Pulled in many directions
Last month, I suggested that HMRC’s perspective on whether a charity was engaged in business or non-business activities could be affected by whether the charity either:
- Wanted zero-rating on a new building; or
- Wanted to be VAT-registered on the basis that its public funding represented consideration for making a taxable supply.
Charities often find themselves torn, especially those involved in social enterprise. Many bodies funding the construction of new buildings will want to see that the charity is seeking to make its ownership of the building sustainable by bringing in other organisations, not necessarily charities, or charities that are engaged in “business” activities. From a funder’s point of view, such commercial use of a building is likely to help wean the charity away from handouts. From a VAT point of view, such use could either stymie the charity’s entitlement to issue a zero-rating certificate or expose it to the risk of a clawback of zero-rating at a later date.
Why 5% is relevant
To achieve zero-rating upfront, the charity must certify its intention to use the building solely for non-business purposes (unless relying on the relief for village halls and similar). In practice, “solely” means at least 95%. The clawback can occur at any time in the following ten years if business use grows to more than 5% of total use. The clawback then scoops up the whole of the business use, including the part covered by the 5% de minimis. So, if a charity that was sitting on 95.5% non-business use finds that decreases to 94%, it would face a charge based on 6%, not 1.5%.
What does 5% look like?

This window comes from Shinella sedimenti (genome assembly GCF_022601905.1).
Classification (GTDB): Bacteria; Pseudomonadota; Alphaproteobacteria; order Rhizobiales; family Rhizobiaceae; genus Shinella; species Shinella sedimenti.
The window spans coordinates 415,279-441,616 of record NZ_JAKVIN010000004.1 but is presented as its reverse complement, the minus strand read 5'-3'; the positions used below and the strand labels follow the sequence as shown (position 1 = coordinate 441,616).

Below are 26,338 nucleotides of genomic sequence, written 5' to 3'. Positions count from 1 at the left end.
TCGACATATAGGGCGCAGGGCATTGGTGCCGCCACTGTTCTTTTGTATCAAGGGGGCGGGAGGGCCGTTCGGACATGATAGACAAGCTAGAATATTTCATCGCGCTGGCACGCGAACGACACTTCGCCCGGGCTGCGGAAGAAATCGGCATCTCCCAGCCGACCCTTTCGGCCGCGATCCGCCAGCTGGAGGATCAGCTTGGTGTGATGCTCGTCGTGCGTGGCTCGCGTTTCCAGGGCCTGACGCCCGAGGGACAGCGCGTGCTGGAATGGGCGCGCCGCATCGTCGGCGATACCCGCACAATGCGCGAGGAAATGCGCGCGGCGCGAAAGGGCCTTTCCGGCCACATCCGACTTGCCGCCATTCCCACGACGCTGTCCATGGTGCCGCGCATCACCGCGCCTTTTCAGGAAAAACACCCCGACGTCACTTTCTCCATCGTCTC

A charity approached me wanting to know how much business use it could allow without facing a clawback. I had to check that this did not reflect a long-standing intention to allow more than 5% business use. If it had, then it would have been exposed to a challenge from HMRC to the effect that its zero-rating certificate had been incorrect (see Greenisland Football Club for an example of HMRC taking such an action, albeit unsuccessfully). What had happened was significantly different. After the charity had completed its “state of the art” new building, it received approaches from other community bodies that wanted to use the facilities themselves when they were not being used by the charity.
What did we find?
Working together, we found that the opportunities were very limited. HMRC do not stipulate how the 5% should be measured, but require the methodology used to have the following characteristics:
- It must be fair
- It must be accurate
- It must be straightforward to operate and for HMRC to audit.
They suggest, and give examples based upon, staff numbers, floor area, ongoing funding, time, and combinations of any of these.
For this particular client, the scope for further business use was very limited. The building was already used by a local non-charitable sports club on a reciprocal basis. Once this barter arrangement had been taken into account, the financial opportunity arising from any further business use was not proportionate to the resources that would have been needed to monitor the 5% threshold. In addition, the charity did not have the staff resources it would have needed to comply with its VAT liabilities if it had been required to register and account for VAT on the clawback.
Lessons for other charities?
The outlook may not be as bleak for other charities that want to combine commercial and non-business activities under one roof. There are often ways to mitigate or eliminate costs, especially if planning is undertaken early enough. For example, a zero-rated purchase of a building can sometimes be less problematic than zero-rated construction.
If you run a charity planning a new building, or advise one or more clients that are charities which are planning a new building, then please get in touch: http://terrydockley.co.uk/contact-us